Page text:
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Is Mexico a Lumpy Country?

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  • Andrew B. Bernard
  • Raymond Robertson
  • Peter K. Schott

Abstract

Courant and Deardorff (1992) show theoretically that an extremely uneven distribution of factors within a country can induce behavior at odds with overall comparative advantage. We demonstrate the importance of this insight for developing countries. We show that Mexican regions exhibit substantial variation in skill abundance, offer significantly different relative factor rewards, and produce disjoint sets of industries. This heterogeneity helps both to undermine Mexico's aggregate labor abundance and to motivate behavior that is more consistent with relative skill abundance.

Suggested Citation

  • Andrew B. Bernard & Raymond Robertson & Peter K. Schott, 2010. "Is Mexico a Lumpy Country?," Review of International Economics, Wiley Blackwell, vol. 18(5), pages 937-950, November.
  • Handle: RePEc:bla:reviec:v:18:y:2010:i:5:p:937-950
    DOI: 10.1111/j.1467-9396.2010.00918.x
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    Cited by:

    1. Andreas Waldkirch, 2010. "The Effects of Foreign Direct Investment in Mexico since NAFTA," The World Economy, Wiley Blackwell, vol. 33(5), pages 710-745, May.
    2. Soo, Kwok Tong, 2017. "Indivisibilities in the Ricardian model of trade," Economic Modelling, Elsevier, vol. 63(C), pages 311-317.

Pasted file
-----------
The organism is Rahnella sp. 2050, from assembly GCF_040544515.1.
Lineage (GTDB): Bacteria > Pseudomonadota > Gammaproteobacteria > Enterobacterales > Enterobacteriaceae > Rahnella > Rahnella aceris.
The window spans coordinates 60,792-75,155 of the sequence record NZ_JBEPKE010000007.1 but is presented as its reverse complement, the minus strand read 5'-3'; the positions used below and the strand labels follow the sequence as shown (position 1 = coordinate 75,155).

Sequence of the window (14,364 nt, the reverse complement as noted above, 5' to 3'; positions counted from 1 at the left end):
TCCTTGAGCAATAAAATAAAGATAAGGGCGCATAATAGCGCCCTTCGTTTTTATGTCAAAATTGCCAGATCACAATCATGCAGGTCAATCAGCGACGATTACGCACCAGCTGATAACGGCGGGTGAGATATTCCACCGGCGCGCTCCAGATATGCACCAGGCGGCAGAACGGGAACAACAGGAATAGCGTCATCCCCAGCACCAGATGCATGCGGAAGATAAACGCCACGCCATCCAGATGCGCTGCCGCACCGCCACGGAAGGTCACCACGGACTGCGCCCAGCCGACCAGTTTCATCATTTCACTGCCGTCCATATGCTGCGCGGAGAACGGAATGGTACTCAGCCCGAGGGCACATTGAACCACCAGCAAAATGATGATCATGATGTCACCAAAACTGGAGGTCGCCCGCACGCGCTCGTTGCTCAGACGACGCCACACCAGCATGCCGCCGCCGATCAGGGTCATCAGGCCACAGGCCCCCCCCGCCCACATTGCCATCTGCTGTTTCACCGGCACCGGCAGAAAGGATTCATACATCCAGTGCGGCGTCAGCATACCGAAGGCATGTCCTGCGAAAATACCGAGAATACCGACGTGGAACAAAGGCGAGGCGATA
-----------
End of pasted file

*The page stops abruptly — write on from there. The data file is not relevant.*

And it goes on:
3. David Atkin, 2016. "Endogenous Skill Acquisition and Export Manufacturing in Mexico," American Economic Review, American Economic Association, vol. 106(8), pages 2046-2085, August.
    4. Pol Antràs & Luis Garicano & Esteban Rossi-Hansberg, 2006. "Offshoring in a Knowledge Economy," The Quarterly Journal of Economics, Oxford University Press, vol. 121(1), pages 31-77.
    5. Steven Brakman & Tijl Hendrich & Charles van Marrewijk & Jennifer Olsen, 2020. "The Comparative Advantage of Dutch Cities," CESifo Working Paper Series 8649, CESifo.
    6. Blattman, Christopher & Dercon, Stefan, 2016. "Occupational choice in early industrializing societies: Experimental evidence on the income and health effects of industrial and entrepreneurial work," CEPR Discussion Papers 11556, C.E.P.R. Discussion Papers.
    7. Kaplan, David S. & Lederman, Daniel & Robertson, Raymond, 2012. "What drives short-run labor market volatility in offshoring industries ? evidence from northern Mexico during 2007-2009," Policy Research Working Paper Series 6268, The World Bank.
    8. Resham Naveed, 2015. "Relative Factor Abundance and Relative Factor Price Equality in Punjab," Lahore Journal of Economics, Department of Economics, The Lahore School of Economics, vol. 20(1), pages 105-133, Jan-June.
    9. Andrew B. Bernard & Stephen J. Redding & Peter K. Schott & Helen Simpson, 2008. "Relative Wage Variation and Industry Location in the United Kingdom," Oxford Bulletin of Economics and Statistics, Department of Economics, University of Oxford, vol. 70(4), pages 431-459, August.
    10. Raymond Robertson, 2007. "Trade and Wages: Two Puzzles from Mexico," The World Economy, Wiley Blackwell, vol. 30(9), pages 1378-1398, September.
    11. Brakman, Steven & van Marrewijk, Charles, 2013. "Lumpy countries, urbanization, and trade," Journal of International Economics, Elsevier, vol. 89(1), pages 252-261.
    12. Charles Van Marrewijk & Steven Brakman, 2011. "Missing trade and lumpy countries," ERSA conference papers ersa10p610, European Regional Science Association.
    13. repec:lje:journl:v:19:y:2015:i:1:p:105-133 is not listed on IDEAS

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    More about this item

    JEL classification:

    • F11 - International Economics - - Trade - - - Neoclassical Models of Trade
    • J31 - Labor and Demographic Economics - - Wages, Compensation, and Labor Costs - - - Wage Level and Structure; Wage Differentials

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